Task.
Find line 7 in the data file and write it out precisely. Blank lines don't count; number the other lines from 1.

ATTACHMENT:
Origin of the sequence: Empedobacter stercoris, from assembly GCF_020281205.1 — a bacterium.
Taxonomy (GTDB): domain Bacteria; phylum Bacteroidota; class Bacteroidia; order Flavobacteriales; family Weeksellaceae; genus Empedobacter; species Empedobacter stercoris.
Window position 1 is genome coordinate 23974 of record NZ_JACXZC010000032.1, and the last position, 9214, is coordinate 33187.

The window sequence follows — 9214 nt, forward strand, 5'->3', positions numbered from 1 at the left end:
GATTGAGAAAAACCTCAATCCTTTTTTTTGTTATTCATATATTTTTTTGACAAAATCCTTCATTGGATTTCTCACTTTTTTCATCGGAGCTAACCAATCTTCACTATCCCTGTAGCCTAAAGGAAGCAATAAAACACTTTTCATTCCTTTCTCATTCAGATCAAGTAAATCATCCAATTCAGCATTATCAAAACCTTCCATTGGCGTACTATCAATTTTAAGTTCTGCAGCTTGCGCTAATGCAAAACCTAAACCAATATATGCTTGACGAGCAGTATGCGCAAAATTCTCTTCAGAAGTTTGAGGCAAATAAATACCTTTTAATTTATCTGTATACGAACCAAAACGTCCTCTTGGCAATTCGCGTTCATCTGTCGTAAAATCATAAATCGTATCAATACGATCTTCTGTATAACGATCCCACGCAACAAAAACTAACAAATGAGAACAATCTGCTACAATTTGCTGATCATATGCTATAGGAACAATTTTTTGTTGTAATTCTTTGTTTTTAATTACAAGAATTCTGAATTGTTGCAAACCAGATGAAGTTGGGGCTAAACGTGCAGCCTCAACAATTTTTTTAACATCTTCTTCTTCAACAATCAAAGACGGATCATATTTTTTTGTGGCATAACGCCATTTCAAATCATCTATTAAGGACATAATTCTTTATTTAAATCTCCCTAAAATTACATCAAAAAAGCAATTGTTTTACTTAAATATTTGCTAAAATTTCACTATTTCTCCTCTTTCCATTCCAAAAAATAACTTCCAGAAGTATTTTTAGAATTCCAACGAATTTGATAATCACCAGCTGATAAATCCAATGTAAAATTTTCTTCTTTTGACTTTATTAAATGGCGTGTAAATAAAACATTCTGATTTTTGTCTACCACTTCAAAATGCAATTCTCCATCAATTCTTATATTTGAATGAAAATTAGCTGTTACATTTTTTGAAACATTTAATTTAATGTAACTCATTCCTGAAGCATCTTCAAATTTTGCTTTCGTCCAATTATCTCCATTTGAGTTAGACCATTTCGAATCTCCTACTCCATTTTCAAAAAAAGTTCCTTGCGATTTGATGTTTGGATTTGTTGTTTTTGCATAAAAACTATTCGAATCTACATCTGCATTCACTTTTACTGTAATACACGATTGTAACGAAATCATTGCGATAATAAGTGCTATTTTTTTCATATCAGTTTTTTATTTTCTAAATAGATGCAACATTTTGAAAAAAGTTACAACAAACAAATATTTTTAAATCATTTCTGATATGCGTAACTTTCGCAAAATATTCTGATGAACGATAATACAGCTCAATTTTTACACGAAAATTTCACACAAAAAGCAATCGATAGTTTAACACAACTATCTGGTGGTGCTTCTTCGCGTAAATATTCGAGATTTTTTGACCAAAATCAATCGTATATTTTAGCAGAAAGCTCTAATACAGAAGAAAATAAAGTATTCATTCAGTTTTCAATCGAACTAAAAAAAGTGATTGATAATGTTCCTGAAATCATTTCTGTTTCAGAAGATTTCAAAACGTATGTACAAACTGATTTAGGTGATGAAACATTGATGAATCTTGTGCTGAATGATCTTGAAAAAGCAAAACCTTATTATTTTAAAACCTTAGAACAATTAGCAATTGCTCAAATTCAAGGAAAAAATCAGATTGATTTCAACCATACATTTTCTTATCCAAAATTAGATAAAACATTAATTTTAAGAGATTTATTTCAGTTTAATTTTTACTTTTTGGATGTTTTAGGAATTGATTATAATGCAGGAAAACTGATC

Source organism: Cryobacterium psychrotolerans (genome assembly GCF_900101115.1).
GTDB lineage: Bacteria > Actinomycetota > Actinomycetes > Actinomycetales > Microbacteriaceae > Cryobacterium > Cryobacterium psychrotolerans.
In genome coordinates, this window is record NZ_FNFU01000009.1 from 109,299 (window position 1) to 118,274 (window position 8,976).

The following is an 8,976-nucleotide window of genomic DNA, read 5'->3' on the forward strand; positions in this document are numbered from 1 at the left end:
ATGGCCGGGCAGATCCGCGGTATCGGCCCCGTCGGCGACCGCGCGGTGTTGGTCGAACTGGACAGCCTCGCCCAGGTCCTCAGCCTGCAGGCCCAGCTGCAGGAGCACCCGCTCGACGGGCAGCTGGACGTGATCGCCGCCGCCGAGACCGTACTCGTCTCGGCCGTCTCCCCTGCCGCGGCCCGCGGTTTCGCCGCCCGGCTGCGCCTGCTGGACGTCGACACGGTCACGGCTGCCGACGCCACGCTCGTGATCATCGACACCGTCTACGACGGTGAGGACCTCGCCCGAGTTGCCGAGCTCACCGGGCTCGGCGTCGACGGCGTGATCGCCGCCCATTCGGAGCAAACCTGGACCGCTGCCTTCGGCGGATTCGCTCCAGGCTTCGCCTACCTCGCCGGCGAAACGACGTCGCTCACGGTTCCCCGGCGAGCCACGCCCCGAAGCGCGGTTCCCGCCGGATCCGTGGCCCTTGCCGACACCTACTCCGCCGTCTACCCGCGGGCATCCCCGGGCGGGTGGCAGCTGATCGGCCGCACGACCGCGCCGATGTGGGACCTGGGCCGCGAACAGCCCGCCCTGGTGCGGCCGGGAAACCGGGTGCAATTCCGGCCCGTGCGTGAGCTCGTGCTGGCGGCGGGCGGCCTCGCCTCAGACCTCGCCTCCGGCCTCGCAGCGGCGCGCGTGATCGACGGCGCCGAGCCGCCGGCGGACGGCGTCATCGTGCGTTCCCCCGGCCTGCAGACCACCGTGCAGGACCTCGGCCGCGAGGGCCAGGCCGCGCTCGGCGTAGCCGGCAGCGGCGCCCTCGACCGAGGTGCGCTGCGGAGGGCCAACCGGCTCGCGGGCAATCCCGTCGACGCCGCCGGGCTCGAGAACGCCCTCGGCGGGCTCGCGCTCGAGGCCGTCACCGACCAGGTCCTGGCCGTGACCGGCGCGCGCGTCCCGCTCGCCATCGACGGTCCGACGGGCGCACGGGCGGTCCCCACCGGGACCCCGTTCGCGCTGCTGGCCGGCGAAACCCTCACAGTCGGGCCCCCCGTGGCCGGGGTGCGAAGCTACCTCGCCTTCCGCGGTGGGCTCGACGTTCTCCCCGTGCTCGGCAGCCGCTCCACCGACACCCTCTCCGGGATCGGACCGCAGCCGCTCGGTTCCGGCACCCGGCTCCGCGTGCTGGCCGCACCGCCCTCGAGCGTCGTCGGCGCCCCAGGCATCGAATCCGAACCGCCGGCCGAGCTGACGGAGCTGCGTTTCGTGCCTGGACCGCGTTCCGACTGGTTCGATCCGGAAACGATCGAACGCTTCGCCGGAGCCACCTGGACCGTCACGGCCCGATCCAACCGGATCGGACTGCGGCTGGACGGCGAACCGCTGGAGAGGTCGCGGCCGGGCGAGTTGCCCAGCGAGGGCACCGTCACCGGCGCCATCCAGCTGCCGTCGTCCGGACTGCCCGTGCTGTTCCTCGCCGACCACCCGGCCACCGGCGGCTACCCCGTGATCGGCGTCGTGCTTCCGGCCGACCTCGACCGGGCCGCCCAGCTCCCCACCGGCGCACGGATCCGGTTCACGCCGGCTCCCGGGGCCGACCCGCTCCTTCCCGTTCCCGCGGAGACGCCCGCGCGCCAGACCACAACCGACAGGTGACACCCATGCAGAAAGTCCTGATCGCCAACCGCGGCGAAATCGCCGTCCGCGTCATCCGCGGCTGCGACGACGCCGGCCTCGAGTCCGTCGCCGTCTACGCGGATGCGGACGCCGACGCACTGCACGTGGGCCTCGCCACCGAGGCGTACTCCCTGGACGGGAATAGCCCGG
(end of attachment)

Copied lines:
GTDB lineage: Bacteria > Actinomycetota > Actinomycetes > Actinomycetales > Microbacteriaceae > Cryobacterium > Cryobacterium psychrotolerans.